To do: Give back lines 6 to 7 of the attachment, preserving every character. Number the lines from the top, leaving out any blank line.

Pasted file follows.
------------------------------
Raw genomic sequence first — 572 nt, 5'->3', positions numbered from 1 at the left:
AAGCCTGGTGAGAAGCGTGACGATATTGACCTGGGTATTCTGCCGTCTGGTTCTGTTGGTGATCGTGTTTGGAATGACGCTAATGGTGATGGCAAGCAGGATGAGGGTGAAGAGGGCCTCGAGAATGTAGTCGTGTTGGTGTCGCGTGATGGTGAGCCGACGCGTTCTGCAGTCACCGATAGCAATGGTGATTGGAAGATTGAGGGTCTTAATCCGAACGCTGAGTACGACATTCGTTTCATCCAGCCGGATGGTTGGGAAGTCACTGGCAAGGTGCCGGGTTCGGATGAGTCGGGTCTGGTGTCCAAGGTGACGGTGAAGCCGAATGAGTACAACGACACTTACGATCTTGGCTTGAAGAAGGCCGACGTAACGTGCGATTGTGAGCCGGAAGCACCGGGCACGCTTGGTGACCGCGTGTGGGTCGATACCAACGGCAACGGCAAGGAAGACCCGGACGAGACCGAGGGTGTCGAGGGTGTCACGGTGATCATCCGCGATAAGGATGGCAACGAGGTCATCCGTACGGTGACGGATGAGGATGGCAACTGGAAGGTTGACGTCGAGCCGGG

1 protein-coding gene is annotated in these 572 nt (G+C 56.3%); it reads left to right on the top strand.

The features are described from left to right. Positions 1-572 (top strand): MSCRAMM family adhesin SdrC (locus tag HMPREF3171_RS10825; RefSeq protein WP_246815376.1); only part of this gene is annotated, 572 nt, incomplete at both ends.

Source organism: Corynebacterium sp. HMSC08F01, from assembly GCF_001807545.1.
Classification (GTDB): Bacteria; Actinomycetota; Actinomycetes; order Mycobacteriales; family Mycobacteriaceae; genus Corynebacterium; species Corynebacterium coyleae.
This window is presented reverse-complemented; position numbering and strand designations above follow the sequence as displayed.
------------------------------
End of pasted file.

Classification (GTDB): Bacteria; Actinomycetota; Actinomycetes; order Mycobacteriales; family Mycobacteriaceae; genus Corynebacterium; species Corynebacterium coyleae.
This window is presented reverse-complemented; position numbering and strand designations above follow the sequence as displayed.